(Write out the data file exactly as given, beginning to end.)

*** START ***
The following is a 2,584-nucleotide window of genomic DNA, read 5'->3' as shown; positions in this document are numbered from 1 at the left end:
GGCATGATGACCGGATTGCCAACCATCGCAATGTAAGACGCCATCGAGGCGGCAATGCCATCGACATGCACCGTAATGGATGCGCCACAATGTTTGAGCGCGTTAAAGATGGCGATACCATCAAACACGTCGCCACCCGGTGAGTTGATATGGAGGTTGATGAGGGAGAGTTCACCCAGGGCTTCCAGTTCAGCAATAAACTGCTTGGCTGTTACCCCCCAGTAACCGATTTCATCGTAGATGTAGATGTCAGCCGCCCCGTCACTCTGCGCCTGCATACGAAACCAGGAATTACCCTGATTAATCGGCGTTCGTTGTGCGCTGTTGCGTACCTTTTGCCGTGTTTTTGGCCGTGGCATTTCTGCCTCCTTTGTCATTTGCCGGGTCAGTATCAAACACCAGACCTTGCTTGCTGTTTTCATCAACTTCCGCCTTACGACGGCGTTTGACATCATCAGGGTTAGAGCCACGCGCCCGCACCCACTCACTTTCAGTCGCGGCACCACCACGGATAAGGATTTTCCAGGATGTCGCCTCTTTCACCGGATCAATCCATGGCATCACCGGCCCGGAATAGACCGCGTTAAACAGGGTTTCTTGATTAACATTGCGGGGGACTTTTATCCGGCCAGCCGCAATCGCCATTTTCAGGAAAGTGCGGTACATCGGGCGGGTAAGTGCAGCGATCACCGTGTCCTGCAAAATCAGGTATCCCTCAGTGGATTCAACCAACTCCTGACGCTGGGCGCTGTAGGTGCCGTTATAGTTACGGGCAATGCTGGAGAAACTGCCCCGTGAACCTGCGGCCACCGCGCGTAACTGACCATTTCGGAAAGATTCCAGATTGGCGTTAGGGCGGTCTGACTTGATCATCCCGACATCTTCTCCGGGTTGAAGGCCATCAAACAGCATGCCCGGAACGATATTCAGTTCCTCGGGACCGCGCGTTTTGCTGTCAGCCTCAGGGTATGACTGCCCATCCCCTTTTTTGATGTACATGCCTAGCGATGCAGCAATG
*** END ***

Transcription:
The following is a 2,584-nucleotide window of genomic DNA, read 5'->3' as shown; positions in this document are numbered from 1 at the left end:
GGCATGATGACCGGATTGCCAACCATCGCAATGTAAGACGCCATCGAGGCGGCAATGCCATCGACATGCACCGTAATGGATGCGCCACAATGTTTGAGCGCGTTAAAGATGGCGATACCATCAAACACGTCGCCACCCGGTGAGTTGATATGGAGGTTGATGAGGGAGAGTTCACCCAGGGCTTCCAGTTCAGCAATAAACTGCTTGGCTGTTACCCCCCAGTAACCGATTTCATCGTAGATGTAGATGTCAGCCGCCCCGTCACTCTGCGCCTGCATACGAAACCAGGAATTACCCTGATTAATCGGCGTTCGTTGTGCGCTGTTGCGTACCTTTTGCCGTGTTTTTGGCCGTGGCATTTCTGCCTCCTTTGTCATTTGCCGGGTCAGTATCAAACACCAGACCTTGCTTGCTGTTTTCATCAACTTCCGCCTTACGACGGCGTTTGACATCATCAGGGTTAGAGCCACGCGCCCGCACCCACTCACTTTCAGTCGCGGCACCACCACGGATAAGGATTTTCCAGGATGTCGCCTCTTTCACCGGATCAATCCATGGCATCACCGGCCCGGAATAGACCGCGTTAAACAGGGTTTCTTGATTAACATTGCGGGGGACTTTTATCCGGCCAGCCGCAATCGCCATTTTCAGGAAAGTGCGGTACATCGGGCGGGTAAGTGCAGCGATCACCGTGTCCTGCAAAATCAGGTATCCCTCAGTGGATTCAACCAACTCCTGACGCTGGGCGCTGTAGGTGCCGTTATAGTTACGGGCAATGCTGGAGAAACTGCCCCGTGAACCTGCGGCCACCGCGCGTAACTGACCATTTCGGAAAGATTCCAGATTGGCGTTAGGGCGGTCTGACTTGATCATCCCGACATCTTCTCCGGGTTGAAGGCCATCAAACAGCATGCCCGGAACGATATTCAGTTCCTCGGGACCGCGCGTTTTGCTGTCAGCCTCAGGGTATGACTGCCCATCCCCTTTTTTGATGTACATGCCTAGCGATGCAGCAATG